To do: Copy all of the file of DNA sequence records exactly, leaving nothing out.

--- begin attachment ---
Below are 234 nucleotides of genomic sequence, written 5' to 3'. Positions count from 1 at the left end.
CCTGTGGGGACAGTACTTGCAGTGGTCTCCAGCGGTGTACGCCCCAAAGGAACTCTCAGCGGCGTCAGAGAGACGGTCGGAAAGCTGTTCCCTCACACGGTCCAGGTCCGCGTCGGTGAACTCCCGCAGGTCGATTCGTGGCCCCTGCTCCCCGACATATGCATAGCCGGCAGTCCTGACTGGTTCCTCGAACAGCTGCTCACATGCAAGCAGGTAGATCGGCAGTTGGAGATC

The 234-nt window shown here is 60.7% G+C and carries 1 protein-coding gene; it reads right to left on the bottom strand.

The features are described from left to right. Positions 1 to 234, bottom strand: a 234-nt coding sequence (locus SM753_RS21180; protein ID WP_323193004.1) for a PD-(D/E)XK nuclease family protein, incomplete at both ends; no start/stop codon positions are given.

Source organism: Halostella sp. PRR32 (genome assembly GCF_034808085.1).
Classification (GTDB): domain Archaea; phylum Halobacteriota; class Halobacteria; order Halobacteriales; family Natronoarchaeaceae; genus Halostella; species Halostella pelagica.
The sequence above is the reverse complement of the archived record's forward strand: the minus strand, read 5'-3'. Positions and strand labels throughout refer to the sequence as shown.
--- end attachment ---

Below are 234 nucleotides of genomic sequence, written 5' to 3'. Positions count from 1 at the left end.
CCTGTGGGGACAGTACTTGCAGTGGTCTCCAGCGGTGTACGCCCCAAAGGAACTCTCAGCGGCGTCAGAGAGACGGTCGGAAAGCTGTTCCCTCACACGGTCCAGGTCCGCGTCGGTGAACTCCCGCAGGTCGATTCGTGGCCCCTGCTCCCCGACATATGCATAGCCGGCAGTCCTGACTGGTTCCTCGAACAGCTGCTCACATGCAAGCAGGTAGATCGGCAGTTGGAGATC

The 234-nt window shown here is 60.7% G+C and carries 1 protein-coding gene; it reads right to left on the bottom strand.

The features are described from left to right. Positions 1 to 234, bottom strand: a 234-nt coding sequence (locus SM753_RS21180; protein ID WP_323193004.1) for a PD-(D/E)XK nuclease family protein, incomplete at both ends; no start/stop codon positions are given.

Source organism: Halostella sp. PRR32 (genome assembly GCF_034808085.1).
Classification (GTDB): domain Archaea; phylum Halobacteriota; class Halobacteria; order Halobacteriales; family Natronoarchaeaceae; genus Halostella; species Halostella pelagica.
The sequence above is the reverse complement of the archived record's forward strand: the minus strand, read 5'-3'. Positions and strand labels throughout refer to the sequence as shown.